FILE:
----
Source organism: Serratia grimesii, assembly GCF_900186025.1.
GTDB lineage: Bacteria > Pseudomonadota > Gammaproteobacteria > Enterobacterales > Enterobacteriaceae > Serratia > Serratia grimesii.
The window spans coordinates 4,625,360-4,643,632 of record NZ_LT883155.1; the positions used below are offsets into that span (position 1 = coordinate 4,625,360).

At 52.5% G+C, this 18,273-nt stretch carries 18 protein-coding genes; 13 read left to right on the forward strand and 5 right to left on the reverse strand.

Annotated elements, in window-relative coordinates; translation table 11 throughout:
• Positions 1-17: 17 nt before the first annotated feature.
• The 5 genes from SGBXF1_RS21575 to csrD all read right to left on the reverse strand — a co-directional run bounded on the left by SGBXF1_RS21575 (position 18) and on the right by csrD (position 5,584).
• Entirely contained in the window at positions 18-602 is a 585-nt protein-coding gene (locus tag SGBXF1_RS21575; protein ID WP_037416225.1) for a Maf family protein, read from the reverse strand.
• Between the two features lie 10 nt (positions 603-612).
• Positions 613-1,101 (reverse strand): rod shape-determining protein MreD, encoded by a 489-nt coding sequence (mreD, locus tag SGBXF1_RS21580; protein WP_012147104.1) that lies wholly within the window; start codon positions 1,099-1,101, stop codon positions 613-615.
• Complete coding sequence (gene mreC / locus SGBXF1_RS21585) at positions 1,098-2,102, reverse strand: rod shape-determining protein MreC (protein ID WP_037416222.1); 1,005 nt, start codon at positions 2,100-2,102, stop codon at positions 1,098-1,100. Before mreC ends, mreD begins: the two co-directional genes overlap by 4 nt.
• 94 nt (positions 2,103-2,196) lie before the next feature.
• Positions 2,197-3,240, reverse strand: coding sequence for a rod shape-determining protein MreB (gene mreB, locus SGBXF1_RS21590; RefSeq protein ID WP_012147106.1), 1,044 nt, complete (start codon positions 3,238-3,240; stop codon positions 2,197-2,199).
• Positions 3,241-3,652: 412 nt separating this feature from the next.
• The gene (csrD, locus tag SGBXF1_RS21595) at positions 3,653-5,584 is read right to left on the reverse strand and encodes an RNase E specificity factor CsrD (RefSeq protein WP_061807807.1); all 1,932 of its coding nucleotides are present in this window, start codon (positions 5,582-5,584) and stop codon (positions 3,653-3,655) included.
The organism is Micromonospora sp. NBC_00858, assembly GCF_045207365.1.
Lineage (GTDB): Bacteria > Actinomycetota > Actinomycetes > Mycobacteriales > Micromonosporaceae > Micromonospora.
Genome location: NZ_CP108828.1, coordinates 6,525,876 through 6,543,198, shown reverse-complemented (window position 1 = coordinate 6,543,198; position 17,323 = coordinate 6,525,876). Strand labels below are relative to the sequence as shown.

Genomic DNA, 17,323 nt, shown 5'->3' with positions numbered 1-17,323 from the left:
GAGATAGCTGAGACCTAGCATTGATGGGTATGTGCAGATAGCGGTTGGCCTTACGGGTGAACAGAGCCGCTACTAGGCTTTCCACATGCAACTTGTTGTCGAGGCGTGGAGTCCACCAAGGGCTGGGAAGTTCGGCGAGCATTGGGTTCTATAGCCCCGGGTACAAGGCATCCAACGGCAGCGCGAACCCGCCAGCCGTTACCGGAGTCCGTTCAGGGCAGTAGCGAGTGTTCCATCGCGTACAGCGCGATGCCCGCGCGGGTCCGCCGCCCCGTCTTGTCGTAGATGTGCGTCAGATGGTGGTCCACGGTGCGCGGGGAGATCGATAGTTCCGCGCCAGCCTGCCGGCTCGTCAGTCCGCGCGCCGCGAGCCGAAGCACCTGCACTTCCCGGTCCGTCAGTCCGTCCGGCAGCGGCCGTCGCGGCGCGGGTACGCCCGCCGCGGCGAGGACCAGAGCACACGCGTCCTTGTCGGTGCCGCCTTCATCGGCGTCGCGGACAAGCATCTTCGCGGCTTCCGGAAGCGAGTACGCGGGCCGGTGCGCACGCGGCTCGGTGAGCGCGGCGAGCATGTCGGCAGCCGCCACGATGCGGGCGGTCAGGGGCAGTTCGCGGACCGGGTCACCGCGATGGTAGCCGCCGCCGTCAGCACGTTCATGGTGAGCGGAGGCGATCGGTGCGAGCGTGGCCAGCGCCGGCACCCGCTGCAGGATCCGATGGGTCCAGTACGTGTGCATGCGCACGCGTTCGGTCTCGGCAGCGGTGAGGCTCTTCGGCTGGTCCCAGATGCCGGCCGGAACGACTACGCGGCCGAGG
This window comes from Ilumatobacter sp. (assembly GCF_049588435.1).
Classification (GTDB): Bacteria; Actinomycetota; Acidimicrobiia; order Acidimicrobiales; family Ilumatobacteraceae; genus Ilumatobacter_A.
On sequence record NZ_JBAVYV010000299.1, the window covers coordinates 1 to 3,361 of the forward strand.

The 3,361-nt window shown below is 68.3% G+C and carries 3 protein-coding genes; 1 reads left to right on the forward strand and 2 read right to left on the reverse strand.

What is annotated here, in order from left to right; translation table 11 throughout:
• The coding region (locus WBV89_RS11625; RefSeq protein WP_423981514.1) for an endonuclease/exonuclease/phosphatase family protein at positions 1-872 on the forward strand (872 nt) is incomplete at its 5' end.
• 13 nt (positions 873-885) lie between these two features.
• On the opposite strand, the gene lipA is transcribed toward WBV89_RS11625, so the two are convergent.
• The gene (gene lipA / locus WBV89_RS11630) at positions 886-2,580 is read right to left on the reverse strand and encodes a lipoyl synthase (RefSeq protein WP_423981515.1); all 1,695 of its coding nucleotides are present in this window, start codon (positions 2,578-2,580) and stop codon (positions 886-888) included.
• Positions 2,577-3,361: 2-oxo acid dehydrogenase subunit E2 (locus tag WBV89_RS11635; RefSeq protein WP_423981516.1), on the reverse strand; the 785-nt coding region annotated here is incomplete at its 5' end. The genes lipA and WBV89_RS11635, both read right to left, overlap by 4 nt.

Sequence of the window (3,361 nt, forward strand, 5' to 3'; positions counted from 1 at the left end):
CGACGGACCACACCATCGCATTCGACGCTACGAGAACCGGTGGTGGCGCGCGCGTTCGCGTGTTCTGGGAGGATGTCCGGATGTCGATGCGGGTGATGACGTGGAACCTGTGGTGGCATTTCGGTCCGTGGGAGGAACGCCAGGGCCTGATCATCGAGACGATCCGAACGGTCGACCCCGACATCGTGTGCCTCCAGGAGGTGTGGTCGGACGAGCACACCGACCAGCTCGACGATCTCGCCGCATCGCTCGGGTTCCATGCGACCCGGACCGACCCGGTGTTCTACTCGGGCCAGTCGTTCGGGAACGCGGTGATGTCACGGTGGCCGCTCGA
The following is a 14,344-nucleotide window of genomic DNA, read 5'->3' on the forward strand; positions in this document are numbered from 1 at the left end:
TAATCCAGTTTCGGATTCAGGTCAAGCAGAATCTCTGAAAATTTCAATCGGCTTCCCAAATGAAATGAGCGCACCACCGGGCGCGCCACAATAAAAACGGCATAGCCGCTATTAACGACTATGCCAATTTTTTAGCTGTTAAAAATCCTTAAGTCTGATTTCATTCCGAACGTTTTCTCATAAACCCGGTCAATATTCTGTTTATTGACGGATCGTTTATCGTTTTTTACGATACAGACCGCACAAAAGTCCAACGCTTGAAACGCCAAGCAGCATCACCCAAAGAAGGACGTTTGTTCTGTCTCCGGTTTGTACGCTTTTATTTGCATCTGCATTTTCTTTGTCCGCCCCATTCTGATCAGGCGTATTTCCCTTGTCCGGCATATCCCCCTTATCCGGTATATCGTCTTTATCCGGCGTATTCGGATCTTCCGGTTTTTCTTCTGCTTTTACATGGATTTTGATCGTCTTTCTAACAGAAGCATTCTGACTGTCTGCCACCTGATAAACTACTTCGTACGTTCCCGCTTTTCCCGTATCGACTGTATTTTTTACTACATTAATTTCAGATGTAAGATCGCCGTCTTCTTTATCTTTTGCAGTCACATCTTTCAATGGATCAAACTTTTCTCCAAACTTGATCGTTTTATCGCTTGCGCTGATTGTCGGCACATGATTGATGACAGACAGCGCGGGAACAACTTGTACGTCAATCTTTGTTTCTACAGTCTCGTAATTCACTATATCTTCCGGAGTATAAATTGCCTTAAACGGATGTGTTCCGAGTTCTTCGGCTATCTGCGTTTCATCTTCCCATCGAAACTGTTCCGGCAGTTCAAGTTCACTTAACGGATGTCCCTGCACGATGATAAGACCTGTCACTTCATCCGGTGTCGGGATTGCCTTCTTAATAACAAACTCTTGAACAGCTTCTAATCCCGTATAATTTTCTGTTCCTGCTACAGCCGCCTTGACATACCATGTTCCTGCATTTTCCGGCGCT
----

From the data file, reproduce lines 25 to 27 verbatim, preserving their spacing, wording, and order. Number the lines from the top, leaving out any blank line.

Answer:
What is annotated here, in order from left to right; translation table 11 throughout:
• The coding region (locus WBV89_RS11625; RefSeq protein WP_423981514.1) for an endonuclease/exonuclease/phosphatase family protein at positions 1-872 on the forward strand (872 nt) is incomplete at its 5' end.
• 13 nt (positions 873-885) lie between these two features.